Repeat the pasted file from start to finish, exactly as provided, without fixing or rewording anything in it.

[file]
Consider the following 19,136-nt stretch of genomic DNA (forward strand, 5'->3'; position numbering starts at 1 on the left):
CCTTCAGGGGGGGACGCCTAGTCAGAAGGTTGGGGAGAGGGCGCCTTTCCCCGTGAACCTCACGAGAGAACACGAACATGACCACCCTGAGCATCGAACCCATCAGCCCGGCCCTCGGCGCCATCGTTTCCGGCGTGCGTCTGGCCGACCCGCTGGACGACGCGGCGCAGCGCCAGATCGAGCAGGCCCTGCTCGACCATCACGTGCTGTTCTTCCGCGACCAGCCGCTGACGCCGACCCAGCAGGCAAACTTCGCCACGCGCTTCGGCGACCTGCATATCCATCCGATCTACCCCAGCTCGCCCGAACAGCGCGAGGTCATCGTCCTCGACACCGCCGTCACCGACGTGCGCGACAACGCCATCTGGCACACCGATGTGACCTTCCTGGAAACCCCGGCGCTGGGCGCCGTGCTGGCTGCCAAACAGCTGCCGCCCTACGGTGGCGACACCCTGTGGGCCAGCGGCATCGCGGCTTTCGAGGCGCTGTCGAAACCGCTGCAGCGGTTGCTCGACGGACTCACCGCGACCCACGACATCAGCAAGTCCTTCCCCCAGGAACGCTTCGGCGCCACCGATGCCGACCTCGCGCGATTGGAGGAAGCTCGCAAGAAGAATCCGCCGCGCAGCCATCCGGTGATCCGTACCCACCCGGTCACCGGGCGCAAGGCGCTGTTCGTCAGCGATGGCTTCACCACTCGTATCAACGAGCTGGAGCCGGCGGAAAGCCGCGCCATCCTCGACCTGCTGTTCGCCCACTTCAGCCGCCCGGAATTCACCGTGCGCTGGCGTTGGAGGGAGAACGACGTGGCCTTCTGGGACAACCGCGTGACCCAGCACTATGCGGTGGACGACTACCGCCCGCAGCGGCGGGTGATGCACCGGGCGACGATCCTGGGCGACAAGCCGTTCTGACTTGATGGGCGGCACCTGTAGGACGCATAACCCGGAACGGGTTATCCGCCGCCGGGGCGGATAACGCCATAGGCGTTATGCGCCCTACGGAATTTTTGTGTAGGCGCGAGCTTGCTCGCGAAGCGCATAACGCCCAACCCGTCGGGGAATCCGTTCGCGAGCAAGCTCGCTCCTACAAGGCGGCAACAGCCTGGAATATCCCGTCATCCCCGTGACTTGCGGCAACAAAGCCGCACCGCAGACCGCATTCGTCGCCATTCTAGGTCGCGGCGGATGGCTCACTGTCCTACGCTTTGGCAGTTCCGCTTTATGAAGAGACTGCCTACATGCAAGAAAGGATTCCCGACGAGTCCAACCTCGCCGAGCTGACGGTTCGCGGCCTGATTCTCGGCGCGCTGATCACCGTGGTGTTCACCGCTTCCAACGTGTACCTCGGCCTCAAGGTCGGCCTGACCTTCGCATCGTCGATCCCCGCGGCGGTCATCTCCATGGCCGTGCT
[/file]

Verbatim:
Consider the following 19,136-nt stretch of genomic DNA (forward strand, 5'->3'; position numbering starts at 1 on the left):
CCTTCAGGGGGGGACGCCTAGTCAGAAGGTTGGGGAGAGGGCGCCTTTCCCCGTGAACCTCACGAGAGAACACGAACATGACCACCCTGAGCATCGAACCCATCAGCCCGGCCCTCGGCGCCATCGTTTCCGGCGTGCGTCTGGCCGACCCGCTGGACGACGCGGCGCAGCGCCAGATCGAGCAGGCCCTGCTCGACCATCACGTGCTGTTCTTCCGCGACCAGCCGCTGACGCCGACCCAGCAGGCAAACTTCGCCACGCGCTTCGGCGACCTGCATATCCATCCGATCTACCCCAGCTCGCCCGAACAGCGCGAGGTCATCGTCCTCGACACCGCCGTCACCGACGTGCGCGACAACGCCATCTGGCACACCGATGTGACCTTCCTGGAAACCCCGGCGCTGGGCGCCGTGCTGGCTGCCAAACAGCTGCCGCCCTACGGTGGCGACACCCTGTGGGCCAGCGGCATCGCGGCTTTCGAGGCGCTGTCGAAACCGCTGCAGCGGTTGCTCGACGGACTCACCGCGACCCACGACATCAGCAAGTCCTTCCCCCAGGAACGCTTCGGCGCCACCGATGCCGACCTCGCGCGATTGGAGGAAGCTCGCAAGAAGAATCCGCCGCGCAGCCATCCGGTGATCCGTACCCACCCGGTCACCGGGCGCAAGGCGCTGTTCGTCAGCGATGGCTTCACCACTCGTATCAACGAGCTGGAGCCGGCGGAAAGCCGCGCCATCCTCGACCTGCTGTTCGCCCACTTCAGCCGCCCGGAATTCACCGTGCGCTGGCGTTGGAGGGAGAACGACGTGGCCTTCTGGGACAACCGCGTGACCCAGCACTATGCGGTGGACGACTACCGCCCGCAGCGGCGGGTGATGCACCGGGCGACGATCCTGGGCGACAAGCCGTTCTGACTTGATGGGCGGCACCTGTAGGACGCATAACCCGGAACGGGTTATCCGCCGCCGGGGCGGATAACGCCATAGGCGTTATGCGCCCTACGGAATTTTTGTGTAGGCGCGAGCTTGCTCGCGAAGCGCATAACGCCCAACCCGTCGGGGAATCCGTTCGCGAGCAAGCTCGCTCCTACAAGGCGGCAACAGCCTGGAATATCCCGTCATCCCCGTGACTTGCGGCAACAAAGCCGCACCGCAGACCGCATTCGTCGCCATTCTAGGTCGCGGCGGATGGCTCACTGTCCTACGCTTTGGCAGTTCCGCTTTATGAAGAGACTGCCTACATGCAAGAAAGGATTCCCGACGAGTCCAACCTCGCCGAGCTGACGGTTCGCGGCCTGATTCTCGGCGCGCTGATCACCGTGGTGTTCACCGCTTCCAACGTGTACCTCGGCCTCAAGGTCGGCCTGACCTTCGCATCGTCGATCCCCGCGGCGGTCATCTCCATGGCCGTGCT